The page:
The recent outbreak of a highly virulent strain of bird flu has taken a toll on bird exhibits and events at zoos nationwide ahead of the Chinese zodiac Year of the Rooster in 2017.
According to a survey by Kyodo News, 64 zoos that belong to the Japanese Association of Zoos and Aquariums, or about 72 percent of the total, have taken measures to prevent the spread of bird flu, such as canceling bird exhibits or events related to the Year of the Rooster.
The most common measure was to cancel events in which visitors can touch and feed birds, given the bird flu virus could be brought in on visitors’ shoes.
A zoo in Chiba Prefecture decided to stop offering a service in which visitors can take pictures with chickens for New Year’s greeting cards.
Nogeyama Zoo in Yokohama suspended events in which visitors can touch chickens and take pictures.
Higashiyama Zoo and Botanical Gardens in Nagoya has temporarily closed its zoo area after detecting the highly pathogenic virus in black swans that died between late November and early December.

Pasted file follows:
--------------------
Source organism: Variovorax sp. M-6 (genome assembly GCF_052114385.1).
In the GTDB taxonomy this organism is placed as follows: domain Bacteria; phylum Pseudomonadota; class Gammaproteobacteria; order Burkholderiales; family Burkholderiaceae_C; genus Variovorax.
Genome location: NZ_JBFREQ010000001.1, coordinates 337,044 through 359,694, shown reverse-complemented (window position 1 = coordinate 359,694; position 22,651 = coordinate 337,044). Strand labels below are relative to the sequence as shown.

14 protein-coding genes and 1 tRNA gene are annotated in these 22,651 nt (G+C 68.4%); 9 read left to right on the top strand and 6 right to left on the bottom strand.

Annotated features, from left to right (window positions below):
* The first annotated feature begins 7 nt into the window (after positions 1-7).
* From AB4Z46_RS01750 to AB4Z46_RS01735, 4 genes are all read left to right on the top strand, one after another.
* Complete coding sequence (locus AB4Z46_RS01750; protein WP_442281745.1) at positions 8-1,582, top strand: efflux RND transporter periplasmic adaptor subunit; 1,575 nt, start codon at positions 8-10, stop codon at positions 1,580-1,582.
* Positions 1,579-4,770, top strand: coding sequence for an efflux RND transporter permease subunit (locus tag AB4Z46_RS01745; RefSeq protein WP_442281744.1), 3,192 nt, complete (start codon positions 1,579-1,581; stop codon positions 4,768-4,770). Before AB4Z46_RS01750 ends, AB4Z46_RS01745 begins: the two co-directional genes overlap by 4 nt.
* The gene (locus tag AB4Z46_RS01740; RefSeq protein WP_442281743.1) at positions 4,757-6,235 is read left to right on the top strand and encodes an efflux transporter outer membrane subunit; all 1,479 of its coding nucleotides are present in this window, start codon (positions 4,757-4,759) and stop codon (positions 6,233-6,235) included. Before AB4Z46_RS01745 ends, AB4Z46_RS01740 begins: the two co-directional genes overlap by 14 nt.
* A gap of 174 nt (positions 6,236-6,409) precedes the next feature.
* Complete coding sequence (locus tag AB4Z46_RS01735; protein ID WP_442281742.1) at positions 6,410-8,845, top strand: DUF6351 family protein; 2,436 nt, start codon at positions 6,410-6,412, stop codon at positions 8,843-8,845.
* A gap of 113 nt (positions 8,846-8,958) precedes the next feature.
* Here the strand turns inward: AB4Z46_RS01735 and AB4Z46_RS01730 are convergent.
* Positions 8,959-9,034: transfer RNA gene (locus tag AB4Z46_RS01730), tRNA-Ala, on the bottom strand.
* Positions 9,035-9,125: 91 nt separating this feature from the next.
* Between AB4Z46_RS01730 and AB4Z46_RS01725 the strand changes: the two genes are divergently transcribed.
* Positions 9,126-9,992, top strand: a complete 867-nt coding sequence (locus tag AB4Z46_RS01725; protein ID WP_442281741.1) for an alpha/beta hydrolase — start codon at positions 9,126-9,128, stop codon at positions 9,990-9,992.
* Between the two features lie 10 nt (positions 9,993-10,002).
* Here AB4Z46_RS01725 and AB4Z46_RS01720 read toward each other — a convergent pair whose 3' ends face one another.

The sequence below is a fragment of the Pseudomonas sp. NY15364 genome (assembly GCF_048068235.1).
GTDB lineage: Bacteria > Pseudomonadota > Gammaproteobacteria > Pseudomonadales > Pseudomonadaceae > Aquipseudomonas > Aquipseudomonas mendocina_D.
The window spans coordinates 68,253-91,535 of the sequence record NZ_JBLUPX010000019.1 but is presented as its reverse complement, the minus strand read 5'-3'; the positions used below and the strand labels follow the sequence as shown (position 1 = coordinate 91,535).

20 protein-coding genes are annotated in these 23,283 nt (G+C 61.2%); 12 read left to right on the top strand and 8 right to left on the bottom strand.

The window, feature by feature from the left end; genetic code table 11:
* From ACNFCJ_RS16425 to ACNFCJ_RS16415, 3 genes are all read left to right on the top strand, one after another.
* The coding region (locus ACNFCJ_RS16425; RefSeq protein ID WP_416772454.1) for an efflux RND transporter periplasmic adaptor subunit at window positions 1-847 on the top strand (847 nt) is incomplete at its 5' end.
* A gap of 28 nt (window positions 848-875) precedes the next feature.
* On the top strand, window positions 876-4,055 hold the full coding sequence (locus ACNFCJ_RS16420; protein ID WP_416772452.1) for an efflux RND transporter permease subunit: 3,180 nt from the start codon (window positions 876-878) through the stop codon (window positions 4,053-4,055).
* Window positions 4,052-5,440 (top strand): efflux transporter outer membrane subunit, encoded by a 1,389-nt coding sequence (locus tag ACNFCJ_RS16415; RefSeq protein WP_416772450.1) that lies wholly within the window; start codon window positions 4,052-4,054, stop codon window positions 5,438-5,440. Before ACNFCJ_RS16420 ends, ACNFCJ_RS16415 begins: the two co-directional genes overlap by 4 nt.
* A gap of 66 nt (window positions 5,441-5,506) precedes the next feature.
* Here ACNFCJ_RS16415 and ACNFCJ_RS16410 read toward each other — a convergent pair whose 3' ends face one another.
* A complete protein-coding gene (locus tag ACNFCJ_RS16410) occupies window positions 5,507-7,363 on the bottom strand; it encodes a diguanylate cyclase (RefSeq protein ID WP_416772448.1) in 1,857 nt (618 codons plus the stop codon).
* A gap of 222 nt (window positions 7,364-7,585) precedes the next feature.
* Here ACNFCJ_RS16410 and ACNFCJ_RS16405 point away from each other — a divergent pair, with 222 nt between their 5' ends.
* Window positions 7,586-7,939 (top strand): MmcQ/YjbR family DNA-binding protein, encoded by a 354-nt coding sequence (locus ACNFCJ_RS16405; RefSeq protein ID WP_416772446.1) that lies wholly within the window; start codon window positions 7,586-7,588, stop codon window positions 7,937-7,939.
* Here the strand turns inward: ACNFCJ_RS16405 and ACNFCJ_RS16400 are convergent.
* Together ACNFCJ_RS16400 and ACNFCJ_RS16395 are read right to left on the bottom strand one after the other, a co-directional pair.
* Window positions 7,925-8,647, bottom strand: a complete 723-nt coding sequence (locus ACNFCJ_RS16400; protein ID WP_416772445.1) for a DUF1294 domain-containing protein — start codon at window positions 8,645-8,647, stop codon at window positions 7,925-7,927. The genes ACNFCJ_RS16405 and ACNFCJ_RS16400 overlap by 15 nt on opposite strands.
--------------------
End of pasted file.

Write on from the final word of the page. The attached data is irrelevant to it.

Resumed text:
Despite the precautions, zoo operators remain concerned that they won’t be able to protect their birds from infection.
“We’re taking measures so that wild birds (that could be carrying the virus) stay away, such as by placing nets above bird areas and putting them indoors at night, but it is difficult to reduce the risk to zero,” said an official at Izu Shaboten Zoo in Ito, Shizuoka Prefecture.
The Environment Ministry said that as of Friday it had logged 69 cases of avian flu infection affecting birds in the wild and zoos in 13 prefectures, topping the record 62 cases marked in the 2010-2011 season.
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